In Italy, in the wake of the Neorealist movement, Federico Fellini was the country’s most visible director. Fellini began his career as a cartoonist and then enrolled in the University of Rome Law School in 1938 in order to avoid being drafted into Mussolini’s army. He never actually took any classes, however, and instead spent his time as a court reporter, where he met the actor Aldo Fabrizi, who hired him at a nominal salary as an assistant. By the early 1940s, Fellini was writing scripts for Italian radio programs and developed an interest in film as a result of his work in the relatively new medium. In 1945, after the fall of Mussolini, he and some friends opened up a storefront business that he christened the Funny Face Shop, where, functioning as a sidewalk sketch artist, he drew caricatures of American soldiers. A chance meeting with Roberto Rossellini developed into a friendship, and Rossellini asked Fellini to help with the script for the film that became Open City.
The success of the film encouraged Fellini to delve further into the cinema. He wrote several more scripts for Rossellini, including the scenario for the groundbreaking segment of L’Amore, “The Miracle,” in which he also appeared.
Now working within the Italian film industry on a regular basis, Fellini served as an assistant director and/or scenarist for the young Italian directors Pietro Germi and Alberto Lattuada, both of whom had attended the Italian national film school Centro Sperimentale di Cinematografia. In 1950, Fellini made his first film as a director, Luci del varietà (Variety Lights, co-directed with Lattuada), but the modest comedy, about a vaudeville troupe, failed at the box office. His second film, now as solo director, was Lo Sceicco bianco (The White Sheik, 1952), a parody of the fumetti comic books then popular in Italy, which used captioned photos rather than drawings to tell their story. This film, too, failed to meet with public favor, but Fellini finally clicked with his next effort, the semi-autobiographical film I Vitelloni (The Young and the Passionate, 1953), about a group of young loafers who hang about a small Italian town waiting aimlessly for something to happen in their lives; the film would be remade by George Lucas as American Graffiti (1973), set in a small California town. La Strada (The Road, 1954) was an even bigger success, starring Fellini’s immensely talented wife Giulietta Masina as Gelsomina, a sort of “holy fool” who tours the Italian countryside as an assistant to the strongman Zampanò (Anthony Quinn). Alternately heartbreaking and comic, this deeply perceptive film about the vagabond carnival life struck a chord with audiences worldwide and won an Academy Award for the Best Foreign Language Film.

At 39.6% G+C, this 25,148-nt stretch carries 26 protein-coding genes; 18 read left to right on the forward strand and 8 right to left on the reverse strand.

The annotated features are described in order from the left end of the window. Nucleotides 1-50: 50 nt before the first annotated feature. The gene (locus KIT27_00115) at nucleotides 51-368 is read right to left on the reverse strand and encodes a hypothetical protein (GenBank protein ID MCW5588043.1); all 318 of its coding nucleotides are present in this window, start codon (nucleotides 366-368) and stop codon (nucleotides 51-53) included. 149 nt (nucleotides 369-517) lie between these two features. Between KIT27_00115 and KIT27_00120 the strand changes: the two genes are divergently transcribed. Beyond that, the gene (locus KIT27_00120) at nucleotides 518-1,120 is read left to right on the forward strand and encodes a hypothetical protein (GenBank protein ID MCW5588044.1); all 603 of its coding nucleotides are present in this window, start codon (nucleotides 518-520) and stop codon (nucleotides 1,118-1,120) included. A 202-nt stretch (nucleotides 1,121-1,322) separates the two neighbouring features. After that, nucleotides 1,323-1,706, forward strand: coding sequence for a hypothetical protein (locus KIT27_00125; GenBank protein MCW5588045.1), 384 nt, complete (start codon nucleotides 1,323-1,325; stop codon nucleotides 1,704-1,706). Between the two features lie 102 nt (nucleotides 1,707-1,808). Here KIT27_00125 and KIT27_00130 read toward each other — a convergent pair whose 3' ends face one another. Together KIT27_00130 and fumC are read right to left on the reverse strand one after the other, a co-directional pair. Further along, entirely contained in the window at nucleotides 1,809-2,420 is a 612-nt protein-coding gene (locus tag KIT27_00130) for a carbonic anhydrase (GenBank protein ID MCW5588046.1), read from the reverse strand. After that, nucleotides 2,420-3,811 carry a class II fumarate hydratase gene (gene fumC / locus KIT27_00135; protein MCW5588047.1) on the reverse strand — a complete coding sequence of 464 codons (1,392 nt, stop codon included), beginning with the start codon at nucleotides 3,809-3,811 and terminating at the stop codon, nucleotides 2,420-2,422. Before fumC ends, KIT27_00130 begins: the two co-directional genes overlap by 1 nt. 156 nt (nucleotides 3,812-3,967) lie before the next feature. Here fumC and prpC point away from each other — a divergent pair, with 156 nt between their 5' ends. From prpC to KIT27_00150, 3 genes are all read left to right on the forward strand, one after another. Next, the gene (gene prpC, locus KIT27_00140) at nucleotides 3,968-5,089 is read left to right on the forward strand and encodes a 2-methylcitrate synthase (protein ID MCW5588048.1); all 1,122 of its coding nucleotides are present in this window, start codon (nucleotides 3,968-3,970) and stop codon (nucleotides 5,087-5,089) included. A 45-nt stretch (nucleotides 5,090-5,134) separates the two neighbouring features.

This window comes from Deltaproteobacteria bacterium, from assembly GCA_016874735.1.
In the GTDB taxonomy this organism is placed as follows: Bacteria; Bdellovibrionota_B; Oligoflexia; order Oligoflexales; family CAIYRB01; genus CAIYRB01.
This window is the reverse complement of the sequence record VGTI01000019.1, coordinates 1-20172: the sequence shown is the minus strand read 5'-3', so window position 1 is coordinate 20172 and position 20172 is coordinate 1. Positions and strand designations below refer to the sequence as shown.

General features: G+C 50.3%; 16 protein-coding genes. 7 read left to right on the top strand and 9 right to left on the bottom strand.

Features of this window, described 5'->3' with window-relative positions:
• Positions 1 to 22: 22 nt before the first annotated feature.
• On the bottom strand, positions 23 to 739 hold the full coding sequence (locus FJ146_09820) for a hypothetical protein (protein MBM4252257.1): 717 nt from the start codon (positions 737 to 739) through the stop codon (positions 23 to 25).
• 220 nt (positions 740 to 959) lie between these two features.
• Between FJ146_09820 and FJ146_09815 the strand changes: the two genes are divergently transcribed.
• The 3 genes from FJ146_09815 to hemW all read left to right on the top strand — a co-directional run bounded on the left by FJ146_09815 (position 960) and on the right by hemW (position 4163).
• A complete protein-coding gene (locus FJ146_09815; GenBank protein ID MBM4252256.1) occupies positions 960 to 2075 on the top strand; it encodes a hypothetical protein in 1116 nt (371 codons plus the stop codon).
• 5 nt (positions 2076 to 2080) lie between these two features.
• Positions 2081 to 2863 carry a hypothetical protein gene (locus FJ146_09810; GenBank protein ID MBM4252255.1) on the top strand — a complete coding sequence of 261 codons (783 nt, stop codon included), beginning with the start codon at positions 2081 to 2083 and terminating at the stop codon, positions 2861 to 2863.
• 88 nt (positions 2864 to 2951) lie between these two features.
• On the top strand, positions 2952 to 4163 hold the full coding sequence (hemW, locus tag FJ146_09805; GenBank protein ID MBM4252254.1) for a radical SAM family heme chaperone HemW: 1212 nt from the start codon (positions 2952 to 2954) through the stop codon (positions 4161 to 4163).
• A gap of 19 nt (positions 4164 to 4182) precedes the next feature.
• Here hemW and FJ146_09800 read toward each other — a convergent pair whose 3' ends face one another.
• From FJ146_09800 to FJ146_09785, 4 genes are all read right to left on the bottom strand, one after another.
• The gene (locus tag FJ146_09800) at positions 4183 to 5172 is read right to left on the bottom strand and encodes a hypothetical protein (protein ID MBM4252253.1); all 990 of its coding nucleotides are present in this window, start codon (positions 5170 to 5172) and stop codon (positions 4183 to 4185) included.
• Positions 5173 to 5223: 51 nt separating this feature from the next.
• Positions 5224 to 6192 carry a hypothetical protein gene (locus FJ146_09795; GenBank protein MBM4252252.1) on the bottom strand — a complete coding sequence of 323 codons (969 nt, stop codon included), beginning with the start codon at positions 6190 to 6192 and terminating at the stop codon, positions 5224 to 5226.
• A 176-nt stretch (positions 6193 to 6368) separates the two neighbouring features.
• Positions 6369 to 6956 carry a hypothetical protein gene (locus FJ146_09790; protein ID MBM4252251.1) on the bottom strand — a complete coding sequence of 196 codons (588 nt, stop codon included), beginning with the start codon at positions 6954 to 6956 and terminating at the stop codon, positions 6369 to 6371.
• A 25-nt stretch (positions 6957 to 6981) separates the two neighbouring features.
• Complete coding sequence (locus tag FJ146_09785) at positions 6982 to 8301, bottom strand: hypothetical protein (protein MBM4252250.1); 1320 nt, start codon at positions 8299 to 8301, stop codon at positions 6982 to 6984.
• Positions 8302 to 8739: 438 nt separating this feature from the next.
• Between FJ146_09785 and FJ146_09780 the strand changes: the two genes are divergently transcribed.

Marcello Mastroianni, in the role that made him an international celebrity, plays Marcello Rubini, a scandal reporter for a sleazy Rome newspaper. Marcello spends his nights searching for gossip and scandal, going to endless, meaningless parties, hanging out on the Via Veneto in Rome, constantly looking for action. His sidekick, Paparazzo (Walter Santesso), is a stop-at-nothing photographer who specializes in catching stars in compromising situations. As the film progresses, Marcello sinks deeper into the “scandal sheets” and work on some project worthy of his undeniable talents. His best friend, Steiner (Alain Cuny), is an intellectual with a wife and two children who has nightly literary “salons” at his high-rise apartment, and urges Marcello to quit wasting his life. But when Steiner suddenly and inexplicably commits suicide, after killing his two infant children, Marcello feels there is no way out. The film’s final sequence finds him drunk and unshaven, hanging out with a worthless group of party people, intent on momentary pleasure and nothing more. Marcello has now given up writing even for the gossip magazines; he has been reduced to being a publicist for hire, who dispenses instant, fraudulent celebrity—for a price.
Coming as it did at the end of the 1950s, La Dolce vita is a film that sums up the excesses and follies of the decade, and also gestures toward the on-rushing 1960s. With La Dolce vita, Fellini ended his first great decade as a filmmaker. Perhaps significantly, his next feature film, Otto e mezzo (81/2, 1963), dealt with creative block, as film director Guido Anselmi (Mas-troianni) cannot get his new film off the ground because he has run out of material from his own life with which to create. The sets are all built, the actors hired, the costumes prepared, and the money in place, but Guido has no idea what to shoot. The film ends with the situation unresolved, but by looking more intensively into his past, it is implied that Guido will find hope for his future work. 81/2 won Fellini his third Academy Award for Best Foreign Language Film, and he was soon involved in a series of captivating, dreamlike projects that occupied his attention in the 1960s and 1970s.